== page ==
Edmonton, Toronto and Montreal have taken the first, second and third spots respectively on the 2016 Open Cities Index of 20 Canadian cities, ranked in order of their use of open data to encourage the development of open, transparent, and accountable government.
The ranking is compiled as a partnership between the Public Sector Digest and Canada’s Open Data Exchange.
“Cities are in the best position to unlock the value of open data,” said Dr. Kevin Tuer, Managing Director of Canada’s Open Data Exchange. “Open data constitutes the vital signs of a city. As such, it can be used to assess the health of the city. Moreover, it can be used by the private sector – including start-ups and SME’s – to formulate solutions to problems and challenges that the city is facing. And, open data can be used to assess the effectiveness of the solution. The Open Cities Index plays an important role in helping cities develop a framework for their open data initiatives with a focus on open data usage in support of the creation of products and services that complete the value exchange.”
For the second year in a row, the City of Edmonton has taken the Open Data Exchange top spot, with Toronto also remaining in the second position, with Montreal rising 10 spots to claim the number three position.
The 2016 Index includes five municipalities entirely new to the list, including Quebec City, the Niagara Region, Gatineau, Brampton, and Victoria, B.C.
Even more impressive than Montreal’s 10-spot improvement, Mississauga earned the “Most Improved” title for jumping 25 spots to find itself in 15th place, while Strathcona County, Alberta climbed three positions to sixth place and earned a “Small City, Big Impact” recognition, for cities with a population under 100,000.
The Open Data Exchange scored Edmonton at 98% for its open data program, with particular strengths recognized in the Readiness and Impact categories.
Edmonton was also recognized for staging regular open data hackathons for local start-ups, adopting an official Open Data Plan and Open Data Policy, and publishing online, up-to-date, freely available, machine-readable, automated datasets that are linked to APIs under almost all 32 categories of datasets included in the Open Cities Index, including Readiness, Impact and Implementation, addressing the city’s approach to budgets, election data, construction contracts, air quality and crime statistics, among other things.
Toronto also scored highly in the Implementation category with the publication of its diverse high-quality datasets, while its online portal also includes restaurant inspection data, and the City’s Open Government Committee tracks its own progress on Open Data, Open Engagement, Open Information and Open Culture through the development of performance measures and indicators.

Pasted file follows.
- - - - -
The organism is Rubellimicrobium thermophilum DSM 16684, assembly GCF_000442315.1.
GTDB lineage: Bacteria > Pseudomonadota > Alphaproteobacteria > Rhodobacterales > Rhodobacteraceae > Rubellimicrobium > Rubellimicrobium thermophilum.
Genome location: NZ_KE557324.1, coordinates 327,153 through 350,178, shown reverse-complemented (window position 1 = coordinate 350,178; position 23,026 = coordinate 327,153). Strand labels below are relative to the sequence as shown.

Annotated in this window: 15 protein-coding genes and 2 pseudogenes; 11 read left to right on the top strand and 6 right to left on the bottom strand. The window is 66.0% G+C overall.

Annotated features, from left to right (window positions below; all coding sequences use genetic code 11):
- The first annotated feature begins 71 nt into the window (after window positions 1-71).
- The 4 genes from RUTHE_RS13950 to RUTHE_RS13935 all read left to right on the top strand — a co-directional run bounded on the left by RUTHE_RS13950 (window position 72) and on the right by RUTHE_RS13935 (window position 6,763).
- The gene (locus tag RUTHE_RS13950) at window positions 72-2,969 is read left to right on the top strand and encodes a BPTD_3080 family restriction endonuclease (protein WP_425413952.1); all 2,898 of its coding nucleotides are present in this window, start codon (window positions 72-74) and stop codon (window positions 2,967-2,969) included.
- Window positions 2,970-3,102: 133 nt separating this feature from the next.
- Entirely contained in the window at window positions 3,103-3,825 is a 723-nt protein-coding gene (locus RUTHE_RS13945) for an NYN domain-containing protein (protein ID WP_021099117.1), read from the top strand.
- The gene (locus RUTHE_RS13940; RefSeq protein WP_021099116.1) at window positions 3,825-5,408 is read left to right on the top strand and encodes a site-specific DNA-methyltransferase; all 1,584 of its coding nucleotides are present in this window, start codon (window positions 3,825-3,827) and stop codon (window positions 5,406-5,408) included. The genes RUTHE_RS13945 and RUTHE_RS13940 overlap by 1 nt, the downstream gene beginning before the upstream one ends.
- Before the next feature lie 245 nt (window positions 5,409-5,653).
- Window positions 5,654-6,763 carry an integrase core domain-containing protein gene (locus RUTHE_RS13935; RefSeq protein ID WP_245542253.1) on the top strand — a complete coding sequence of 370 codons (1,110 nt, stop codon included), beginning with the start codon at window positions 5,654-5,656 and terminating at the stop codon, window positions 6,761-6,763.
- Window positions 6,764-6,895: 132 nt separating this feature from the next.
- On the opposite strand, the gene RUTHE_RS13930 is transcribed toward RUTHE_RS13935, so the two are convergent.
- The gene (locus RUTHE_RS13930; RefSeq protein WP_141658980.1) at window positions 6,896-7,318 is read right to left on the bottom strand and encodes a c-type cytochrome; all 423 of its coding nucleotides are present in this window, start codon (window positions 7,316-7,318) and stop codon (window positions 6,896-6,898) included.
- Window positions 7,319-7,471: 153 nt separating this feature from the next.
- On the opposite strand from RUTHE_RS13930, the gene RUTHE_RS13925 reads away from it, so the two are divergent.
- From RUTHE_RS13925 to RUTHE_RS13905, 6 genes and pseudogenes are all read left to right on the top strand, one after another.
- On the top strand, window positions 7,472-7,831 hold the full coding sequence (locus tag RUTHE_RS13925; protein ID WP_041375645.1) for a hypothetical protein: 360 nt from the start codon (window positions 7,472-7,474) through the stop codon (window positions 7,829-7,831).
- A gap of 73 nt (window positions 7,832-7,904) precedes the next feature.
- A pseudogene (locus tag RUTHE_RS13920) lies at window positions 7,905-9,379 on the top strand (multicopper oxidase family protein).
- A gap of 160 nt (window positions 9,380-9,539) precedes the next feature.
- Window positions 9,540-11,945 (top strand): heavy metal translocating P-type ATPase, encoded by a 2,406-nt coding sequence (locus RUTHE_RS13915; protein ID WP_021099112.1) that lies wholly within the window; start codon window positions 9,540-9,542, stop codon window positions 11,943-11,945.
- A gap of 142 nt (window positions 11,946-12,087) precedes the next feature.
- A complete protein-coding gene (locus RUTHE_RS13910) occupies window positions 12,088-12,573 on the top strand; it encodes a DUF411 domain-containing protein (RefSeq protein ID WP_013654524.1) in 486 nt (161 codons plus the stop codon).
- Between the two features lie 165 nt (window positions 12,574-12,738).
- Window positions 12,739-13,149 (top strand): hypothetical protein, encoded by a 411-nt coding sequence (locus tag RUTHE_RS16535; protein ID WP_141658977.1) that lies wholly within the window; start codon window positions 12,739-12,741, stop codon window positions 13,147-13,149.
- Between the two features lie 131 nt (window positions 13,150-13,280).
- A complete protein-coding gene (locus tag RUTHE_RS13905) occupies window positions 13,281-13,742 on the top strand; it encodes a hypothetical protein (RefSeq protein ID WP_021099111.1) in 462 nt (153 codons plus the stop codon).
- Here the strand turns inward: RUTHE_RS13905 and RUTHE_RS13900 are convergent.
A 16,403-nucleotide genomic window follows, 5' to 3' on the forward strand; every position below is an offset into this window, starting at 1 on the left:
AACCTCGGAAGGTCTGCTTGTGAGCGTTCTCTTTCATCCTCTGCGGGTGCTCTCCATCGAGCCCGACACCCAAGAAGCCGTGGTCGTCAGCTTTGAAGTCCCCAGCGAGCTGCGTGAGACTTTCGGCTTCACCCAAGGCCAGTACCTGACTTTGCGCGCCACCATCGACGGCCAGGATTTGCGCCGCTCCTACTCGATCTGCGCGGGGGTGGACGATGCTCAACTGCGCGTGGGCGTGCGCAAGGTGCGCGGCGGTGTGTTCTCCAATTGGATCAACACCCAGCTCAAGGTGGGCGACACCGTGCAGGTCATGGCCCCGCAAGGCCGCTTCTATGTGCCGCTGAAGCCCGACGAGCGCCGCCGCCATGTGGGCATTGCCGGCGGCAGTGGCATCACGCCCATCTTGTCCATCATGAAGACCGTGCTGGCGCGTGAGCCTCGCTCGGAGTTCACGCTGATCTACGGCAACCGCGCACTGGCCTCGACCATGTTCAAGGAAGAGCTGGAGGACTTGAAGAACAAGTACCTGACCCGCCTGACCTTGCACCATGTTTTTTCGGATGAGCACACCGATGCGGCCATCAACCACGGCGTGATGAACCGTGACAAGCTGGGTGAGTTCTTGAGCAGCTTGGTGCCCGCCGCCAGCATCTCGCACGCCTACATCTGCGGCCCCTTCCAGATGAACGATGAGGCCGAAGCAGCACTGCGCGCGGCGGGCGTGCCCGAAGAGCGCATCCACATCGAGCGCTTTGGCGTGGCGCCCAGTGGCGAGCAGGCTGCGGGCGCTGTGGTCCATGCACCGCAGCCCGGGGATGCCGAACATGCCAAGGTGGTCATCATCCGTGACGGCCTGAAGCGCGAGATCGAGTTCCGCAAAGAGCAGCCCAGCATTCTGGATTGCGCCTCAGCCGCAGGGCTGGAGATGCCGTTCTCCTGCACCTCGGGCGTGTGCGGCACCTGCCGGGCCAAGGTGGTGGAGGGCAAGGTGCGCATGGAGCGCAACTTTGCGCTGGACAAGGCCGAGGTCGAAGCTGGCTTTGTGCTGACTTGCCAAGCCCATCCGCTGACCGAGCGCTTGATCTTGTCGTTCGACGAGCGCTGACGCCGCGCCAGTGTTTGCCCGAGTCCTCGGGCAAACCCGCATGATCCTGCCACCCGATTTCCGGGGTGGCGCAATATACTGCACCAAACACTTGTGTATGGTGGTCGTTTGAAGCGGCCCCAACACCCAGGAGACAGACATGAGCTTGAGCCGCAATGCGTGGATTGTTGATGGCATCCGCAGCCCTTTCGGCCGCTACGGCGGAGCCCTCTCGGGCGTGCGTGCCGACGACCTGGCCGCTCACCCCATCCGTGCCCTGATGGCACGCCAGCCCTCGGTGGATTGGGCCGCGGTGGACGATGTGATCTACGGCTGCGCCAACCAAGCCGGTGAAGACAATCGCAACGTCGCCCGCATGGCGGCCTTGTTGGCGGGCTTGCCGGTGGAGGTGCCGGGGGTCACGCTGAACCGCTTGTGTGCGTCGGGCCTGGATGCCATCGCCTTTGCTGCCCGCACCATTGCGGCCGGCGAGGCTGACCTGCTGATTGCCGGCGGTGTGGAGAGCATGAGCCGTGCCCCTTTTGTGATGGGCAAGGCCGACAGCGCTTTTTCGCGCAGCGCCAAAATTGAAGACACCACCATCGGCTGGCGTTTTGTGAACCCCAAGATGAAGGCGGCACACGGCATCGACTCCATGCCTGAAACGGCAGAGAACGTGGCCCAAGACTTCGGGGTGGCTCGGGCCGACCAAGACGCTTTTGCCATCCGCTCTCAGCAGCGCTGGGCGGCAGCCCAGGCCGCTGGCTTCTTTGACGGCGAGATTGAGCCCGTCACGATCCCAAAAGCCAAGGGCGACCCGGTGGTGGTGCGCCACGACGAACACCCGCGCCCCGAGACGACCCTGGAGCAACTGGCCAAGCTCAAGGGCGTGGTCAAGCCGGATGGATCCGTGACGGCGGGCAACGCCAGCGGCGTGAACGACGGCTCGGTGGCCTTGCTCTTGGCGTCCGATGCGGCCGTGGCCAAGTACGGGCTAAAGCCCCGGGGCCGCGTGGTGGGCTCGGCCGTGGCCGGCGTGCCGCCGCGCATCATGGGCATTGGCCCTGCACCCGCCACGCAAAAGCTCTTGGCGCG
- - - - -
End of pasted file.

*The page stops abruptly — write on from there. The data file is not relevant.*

Most other Canadian municipalities, by contrast, don’t even have access to its own restaurant inspection data, as it’s usually collected by another branch of government and lacks the open data partnership necessary to share across jurisdictions.
Anyone who has followed the progress of third-place Montreal since the arrival of the Coderre administration just a few years ago might be surprised to witness how much the city has improved in terms of data transparency and its effort to improve quality of life through a comprehensive Smart City initiative.
The Open Data Exchange is a Waterloo Region-based public-private-academic partnership, founded by the University of Waterloo, D2L (Desire2Learn), CDMN (Canadian Digital Media Network), OpenText and Communitech, with matching funds from the federal government.
Public Sector Digest is a monthly digital and quarterly print publication advocating for Canada’s public sector, and part of a network of researchers and authors spanning 20 countries on six continents.
“We’re very proud of the progression made by Montreal, which has been recognized by Public Sector Digest in its annual evaluation,” said Harout Chitilian, Montreal’s representative for Smart City and information technology initiatives. “This recognition underlines our efforts at being recognized as a world leader among intelligent communities. Our efforts at deploying data openness policies are now bearing fruit. An important lever for transparency, open data policies pave the way for improved services to citizens through technology.”
In June, Montreal won the Intelligent Community of the Year award, bestowed by New York-based think-tank, the Intelligent Community Forum (ICF).
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